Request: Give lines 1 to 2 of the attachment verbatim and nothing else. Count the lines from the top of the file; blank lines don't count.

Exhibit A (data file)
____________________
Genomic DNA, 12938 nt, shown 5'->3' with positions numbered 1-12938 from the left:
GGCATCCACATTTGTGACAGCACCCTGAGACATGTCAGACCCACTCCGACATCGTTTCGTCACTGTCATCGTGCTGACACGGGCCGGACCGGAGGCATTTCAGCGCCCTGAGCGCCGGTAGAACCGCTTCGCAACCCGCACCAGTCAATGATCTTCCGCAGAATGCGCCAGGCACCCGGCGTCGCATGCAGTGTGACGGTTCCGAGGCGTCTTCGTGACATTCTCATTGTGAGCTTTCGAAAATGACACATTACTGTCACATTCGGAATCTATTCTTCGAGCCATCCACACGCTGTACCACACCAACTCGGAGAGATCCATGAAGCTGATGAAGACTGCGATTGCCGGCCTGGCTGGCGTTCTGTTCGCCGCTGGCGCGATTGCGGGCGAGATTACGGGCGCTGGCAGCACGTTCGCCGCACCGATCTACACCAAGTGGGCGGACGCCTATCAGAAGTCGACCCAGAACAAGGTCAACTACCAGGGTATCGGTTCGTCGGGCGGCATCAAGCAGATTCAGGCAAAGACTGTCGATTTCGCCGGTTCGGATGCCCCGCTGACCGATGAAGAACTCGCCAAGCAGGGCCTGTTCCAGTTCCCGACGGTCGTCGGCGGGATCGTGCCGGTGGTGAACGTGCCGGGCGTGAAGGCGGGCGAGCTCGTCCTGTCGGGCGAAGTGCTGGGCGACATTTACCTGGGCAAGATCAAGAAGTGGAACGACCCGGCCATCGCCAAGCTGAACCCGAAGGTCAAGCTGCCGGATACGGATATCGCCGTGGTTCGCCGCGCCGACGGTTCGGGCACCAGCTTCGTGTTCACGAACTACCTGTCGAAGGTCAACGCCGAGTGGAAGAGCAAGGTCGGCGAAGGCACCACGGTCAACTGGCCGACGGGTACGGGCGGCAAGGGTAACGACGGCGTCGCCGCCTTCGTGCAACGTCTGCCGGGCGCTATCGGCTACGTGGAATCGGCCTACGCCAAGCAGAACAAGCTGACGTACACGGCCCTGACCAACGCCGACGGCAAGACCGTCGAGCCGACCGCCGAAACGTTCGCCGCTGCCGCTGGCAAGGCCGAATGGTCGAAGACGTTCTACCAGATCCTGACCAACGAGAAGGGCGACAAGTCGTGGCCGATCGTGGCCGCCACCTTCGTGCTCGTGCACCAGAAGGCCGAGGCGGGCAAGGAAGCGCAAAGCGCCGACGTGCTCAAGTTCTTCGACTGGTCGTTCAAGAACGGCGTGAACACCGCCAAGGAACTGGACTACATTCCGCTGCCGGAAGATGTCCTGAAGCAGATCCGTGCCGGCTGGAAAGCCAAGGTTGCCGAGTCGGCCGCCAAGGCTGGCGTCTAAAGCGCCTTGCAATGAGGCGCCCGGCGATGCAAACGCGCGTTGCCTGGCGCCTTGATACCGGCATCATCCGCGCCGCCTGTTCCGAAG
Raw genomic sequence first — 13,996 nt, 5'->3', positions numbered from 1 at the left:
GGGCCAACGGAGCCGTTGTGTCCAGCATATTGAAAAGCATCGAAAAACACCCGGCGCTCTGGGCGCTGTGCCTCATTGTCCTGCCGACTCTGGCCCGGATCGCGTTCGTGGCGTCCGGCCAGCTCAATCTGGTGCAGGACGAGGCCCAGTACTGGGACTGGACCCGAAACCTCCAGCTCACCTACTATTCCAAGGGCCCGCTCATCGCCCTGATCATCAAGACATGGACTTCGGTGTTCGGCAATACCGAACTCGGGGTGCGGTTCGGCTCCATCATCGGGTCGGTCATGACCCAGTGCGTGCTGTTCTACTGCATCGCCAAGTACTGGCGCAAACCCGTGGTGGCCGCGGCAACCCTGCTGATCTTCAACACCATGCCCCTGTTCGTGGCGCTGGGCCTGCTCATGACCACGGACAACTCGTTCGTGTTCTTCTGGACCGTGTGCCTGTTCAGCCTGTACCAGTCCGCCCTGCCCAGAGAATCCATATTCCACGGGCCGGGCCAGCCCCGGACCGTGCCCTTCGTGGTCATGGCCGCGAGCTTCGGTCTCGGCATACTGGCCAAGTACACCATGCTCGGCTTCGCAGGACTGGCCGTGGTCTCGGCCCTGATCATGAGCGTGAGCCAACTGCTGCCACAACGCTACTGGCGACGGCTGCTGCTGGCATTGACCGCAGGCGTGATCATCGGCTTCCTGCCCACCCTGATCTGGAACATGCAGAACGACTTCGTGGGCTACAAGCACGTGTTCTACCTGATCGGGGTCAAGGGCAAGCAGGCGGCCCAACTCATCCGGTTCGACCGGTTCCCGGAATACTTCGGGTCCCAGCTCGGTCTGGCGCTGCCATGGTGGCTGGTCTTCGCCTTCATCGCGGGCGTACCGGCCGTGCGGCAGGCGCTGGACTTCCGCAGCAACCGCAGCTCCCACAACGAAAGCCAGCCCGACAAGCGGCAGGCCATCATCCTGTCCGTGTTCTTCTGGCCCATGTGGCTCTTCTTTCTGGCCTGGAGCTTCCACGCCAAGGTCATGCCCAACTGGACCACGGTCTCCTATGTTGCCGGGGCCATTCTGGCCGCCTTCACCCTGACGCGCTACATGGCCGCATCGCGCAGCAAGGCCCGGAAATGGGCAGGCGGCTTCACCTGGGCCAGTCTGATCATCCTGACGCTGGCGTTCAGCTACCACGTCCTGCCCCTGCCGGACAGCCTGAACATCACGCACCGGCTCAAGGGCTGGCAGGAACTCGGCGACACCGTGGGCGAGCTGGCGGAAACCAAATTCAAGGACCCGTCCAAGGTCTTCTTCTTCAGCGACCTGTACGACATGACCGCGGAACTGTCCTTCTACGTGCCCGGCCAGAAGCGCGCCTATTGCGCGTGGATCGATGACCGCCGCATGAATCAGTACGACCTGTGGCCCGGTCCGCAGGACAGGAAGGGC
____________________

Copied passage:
Genomic DNA, 12938 nt, shown 5'->3' with positions numbered 1-12938 from the left:
GGCATCCACATTTGTGACAGCACCCTGAGACATGTCAGACCCACTCCGACATCGTTTCGTCACTGTCATCGTGCTGACACGGGCCGGACCGGAGGCATTTCAGCGCCCTGAGCGCCGGTAGAACCGCTTCGCAACCCGCACCAGTCAATGATCTTCCGCAGAATGCGCCAGGCACCCGGCGTCGCATGCAGTGTGACGGTTCCGAGGCGTCTTCGTGACATTCTCATTGTGAGCTTTCGAAAATGACACATTACTGTCACATTCGGAATCTATTCTTCGAGCCATCCACACGCTGTACCACACCAACTCGGAGAGATCCATGAAGCTGATGAAGACTGCGATTGCCGGCCTGGCTGGCGTTCTGTTCGCCGCTGGCGCGATTGCGGGCGAGATTACGGGCGCTGGCAGCACGTTCGCCGCACCGATCTACACCAAGTGGGCGGACGCCTATCAGAAGTCGACCCAGAACAAGGTCAACTACCAGGGTATCGGTTCGTCGGGCGGCATCAAGCAGATTCAGGCAAAGACTGTCGATTTCGCCGGTTCGGATGCCCCGCTGACCGATGAAGAACTCGCCAAGCAGGGCCTGTTCCAGTTCCCGACGGTCGTCGGCGGGATCGTGCCGGTGGTGAACGTGCCGGGCGTGAAGGCGGGCGAGCTCGTCCTGTCGGGCGAAGTGCTGGGCGACATTTACCTGGGCAAGATCAAGAAGTGGAACGACCCGGCCATCGCCAAGCTGAACCCGAAGGTCAAGCTGCCGGATACGGATATCGCCGTGGTTCGCCGCGCCGACGGTTCGGGCACCAGCTTCGTGTTCACGAACTACCTGTCGAAGGTCAACGCCGAGTGGAAGAGCAAGGTCGGCGAAGGCACCACGGTCAACTGGCCGACGGGTACGGGCGGCAAGGGTAACGACGGCGTCGCCGCCTTCGTGCAACGTCTGCCGGGCGCTATCGGCTACGTGGAATCGGCCTACGCCAAGCAGAACAAGCTGACGTACACGGCCCTGACCAACGCCGACGGCAAGACCGTCGAGCCGACCGCCGAAACGTTCGCCGCTGCCGCTGGCAAGGCCGAATGGTCGAAGACGTTCTACCAGATCCTGACCAACGAGAAGGGCGACAAGTCGTGGCCGATCGTGGCCGCCACCTTCGTGCTCGTGCACCAGAAGGCCGAGGCGGGCAAGGAAGCGCAAAGCGCCGACGTGCTCAAGTTCTTCGACTGGTCGTTCAAGAACGGCGTGAACACCGCCAAGGAACTGGACTACATTCCGCTGCCGGAAGATGTCCTGAAGCAGATCCGTGCCGGCTGGAAAGCCAAGGTTGCCGAGTCGGCCGCCAAGGCTGGCGTCTAAAGCGCCTTGCAATGAGGCGCCCGGCGATGCAAACGCGCGTTGCCTGGCGCCTTGATACCGGCATCATCCGCGCCGCCTGTTCCGAAG